As voters decide who they want to represent them at all levels of government, the partisan divide is as great as it’s been in a lifetime. Many are disillusioned by the process, and it’s helpful to reflect on where we are politically in America.
All public servants must value partnership over partisanship. Our Constitution begins with the words “We the people.” It is the work of the people that is supposed to be done in state legislatures across the land, and in Washington D.C. as well. It is not the work of a political party. Indeed, a lot of the work is done in a by-partisan way. Unfortunately, most of the attention is focused on the more contentious partisan issues.
However, there is a wide divide between conservative and liberal views of the role of government in this election year. As a conservative who is running for the state Senate, I will highly value partnership. I pledge to listen closely to those who differ with me, but I will also press hard to keep government responsible, limited and affordable.
The key issue of our time is the economy, and the 23 million unemployed Americans. Tax and regulatory policies are part of the debate at the highest levels. The federal government is spending trillions of dollars it doesn’t have, and is devaluing our currency by printing $40 billion each month. When we allow government to spend $1.50 for every $1 in revenue, and to add over $1 trillion every year to our federal debt, we are passing that burden on to our children and grandchildren. In 2009 the Iowa legislature and governor borrowed $875 million in an attempt to stimulate Iowa’s economy, leaving our state (and our children) with a 25 year obligation to pay back the money they spent.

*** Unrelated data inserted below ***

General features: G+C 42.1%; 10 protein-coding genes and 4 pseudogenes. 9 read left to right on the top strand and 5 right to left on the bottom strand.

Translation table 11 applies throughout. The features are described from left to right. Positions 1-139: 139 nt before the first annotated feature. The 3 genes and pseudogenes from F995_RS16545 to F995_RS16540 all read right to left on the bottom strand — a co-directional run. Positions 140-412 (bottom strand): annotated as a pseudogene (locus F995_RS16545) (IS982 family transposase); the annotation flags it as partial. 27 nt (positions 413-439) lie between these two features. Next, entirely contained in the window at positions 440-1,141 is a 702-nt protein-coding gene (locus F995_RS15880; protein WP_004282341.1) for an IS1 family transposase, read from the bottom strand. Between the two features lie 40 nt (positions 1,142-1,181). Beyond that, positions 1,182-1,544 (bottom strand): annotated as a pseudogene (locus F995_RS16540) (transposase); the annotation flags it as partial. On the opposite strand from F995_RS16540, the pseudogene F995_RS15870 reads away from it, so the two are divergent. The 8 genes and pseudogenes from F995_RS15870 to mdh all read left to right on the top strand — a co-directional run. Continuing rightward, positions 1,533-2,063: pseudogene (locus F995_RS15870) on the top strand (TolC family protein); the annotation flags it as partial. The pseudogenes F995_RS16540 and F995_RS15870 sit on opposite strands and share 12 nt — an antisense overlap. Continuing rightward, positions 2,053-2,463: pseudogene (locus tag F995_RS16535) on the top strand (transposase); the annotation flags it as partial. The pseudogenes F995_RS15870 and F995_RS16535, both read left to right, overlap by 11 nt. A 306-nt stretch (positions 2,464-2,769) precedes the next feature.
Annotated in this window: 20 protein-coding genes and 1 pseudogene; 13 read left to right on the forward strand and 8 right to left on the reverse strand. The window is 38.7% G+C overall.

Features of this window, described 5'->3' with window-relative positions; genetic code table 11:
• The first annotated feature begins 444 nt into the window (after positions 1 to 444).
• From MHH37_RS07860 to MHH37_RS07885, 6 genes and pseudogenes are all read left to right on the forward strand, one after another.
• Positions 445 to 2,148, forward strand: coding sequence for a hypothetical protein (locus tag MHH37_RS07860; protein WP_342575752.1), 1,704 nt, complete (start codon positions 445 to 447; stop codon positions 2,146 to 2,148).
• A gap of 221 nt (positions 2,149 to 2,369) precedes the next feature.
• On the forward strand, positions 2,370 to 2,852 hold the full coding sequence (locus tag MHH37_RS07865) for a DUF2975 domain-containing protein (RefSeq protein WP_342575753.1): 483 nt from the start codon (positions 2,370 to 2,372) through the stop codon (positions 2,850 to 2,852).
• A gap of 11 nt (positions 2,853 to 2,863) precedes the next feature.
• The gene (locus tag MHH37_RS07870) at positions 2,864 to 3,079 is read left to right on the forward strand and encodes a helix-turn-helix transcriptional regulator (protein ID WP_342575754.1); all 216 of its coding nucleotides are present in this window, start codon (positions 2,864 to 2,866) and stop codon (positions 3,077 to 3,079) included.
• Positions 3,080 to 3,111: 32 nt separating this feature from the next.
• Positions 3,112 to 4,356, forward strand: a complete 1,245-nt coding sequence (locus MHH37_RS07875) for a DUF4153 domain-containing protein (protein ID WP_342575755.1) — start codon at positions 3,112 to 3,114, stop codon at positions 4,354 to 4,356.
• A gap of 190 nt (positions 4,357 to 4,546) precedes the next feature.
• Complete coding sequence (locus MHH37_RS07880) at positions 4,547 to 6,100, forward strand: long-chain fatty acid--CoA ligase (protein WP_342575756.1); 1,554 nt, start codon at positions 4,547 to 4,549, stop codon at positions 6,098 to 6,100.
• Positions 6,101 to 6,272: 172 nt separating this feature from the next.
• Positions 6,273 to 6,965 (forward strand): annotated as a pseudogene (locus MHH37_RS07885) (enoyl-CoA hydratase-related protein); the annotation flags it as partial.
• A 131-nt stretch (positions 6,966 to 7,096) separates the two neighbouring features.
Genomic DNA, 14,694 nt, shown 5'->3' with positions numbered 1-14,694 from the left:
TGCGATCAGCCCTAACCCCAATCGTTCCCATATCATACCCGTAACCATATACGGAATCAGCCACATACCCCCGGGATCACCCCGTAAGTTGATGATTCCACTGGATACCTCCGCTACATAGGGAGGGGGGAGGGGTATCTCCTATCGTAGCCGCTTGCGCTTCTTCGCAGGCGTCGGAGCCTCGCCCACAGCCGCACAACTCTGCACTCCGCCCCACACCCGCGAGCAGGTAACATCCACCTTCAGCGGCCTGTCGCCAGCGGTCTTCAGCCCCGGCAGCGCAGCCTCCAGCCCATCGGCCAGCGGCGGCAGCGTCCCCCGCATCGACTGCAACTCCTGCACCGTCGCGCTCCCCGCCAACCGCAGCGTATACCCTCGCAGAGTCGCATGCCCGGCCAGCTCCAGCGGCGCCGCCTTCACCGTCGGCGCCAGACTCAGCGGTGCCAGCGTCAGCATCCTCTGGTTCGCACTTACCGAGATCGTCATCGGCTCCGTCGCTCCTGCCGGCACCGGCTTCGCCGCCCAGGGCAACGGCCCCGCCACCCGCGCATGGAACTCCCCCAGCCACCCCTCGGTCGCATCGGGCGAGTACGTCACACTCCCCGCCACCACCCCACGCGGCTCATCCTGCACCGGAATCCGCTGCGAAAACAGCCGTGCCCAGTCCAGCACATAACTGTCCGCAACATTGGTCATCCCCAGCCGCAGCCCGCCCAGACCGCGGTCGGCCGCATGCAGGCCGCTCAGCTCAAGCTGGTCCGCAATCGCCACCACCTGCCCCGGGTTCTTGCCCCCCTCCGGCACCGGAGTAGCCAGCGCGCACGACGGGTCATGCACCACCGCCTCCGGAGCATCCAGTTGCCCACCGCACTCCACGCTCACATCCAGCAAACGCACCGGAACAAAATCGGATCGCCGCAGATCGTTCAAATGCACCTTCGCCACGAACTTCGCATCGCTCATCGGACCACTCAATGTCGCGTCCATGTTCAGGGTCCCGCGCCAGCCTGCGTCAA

These are examples of government that is not responsible, limited and affordable. Entrepreneurship and private enterprise are the economic engines that have historically fueled our economy and job creation. But today they are hobbled by high taxes, excessive regulations and uncertainty about government policies. Government and business must be partners, not adversaries, so we can grow our economy and increase our tax base to the benefit of all.
We must recognize also that social issues are part of the political discourse today. The very fabric of our culture is defined by social issues. Some of the most significant government policies in recent years have been established by the courts rather than by elected representatives of the people. It is the responsibility of elected representatives of the people to make decisions that will protect the life of the unborn, and it should be up to the people of Iowa to determine how marriage will be defined.
I love America and I love this state. I want the next generation to have the same wonderful opportunities and freedoms we’ve all enjoyed. That will happen only with responsible, limited government. That will be my primary goal in the Senate; that’s how I will set my compass.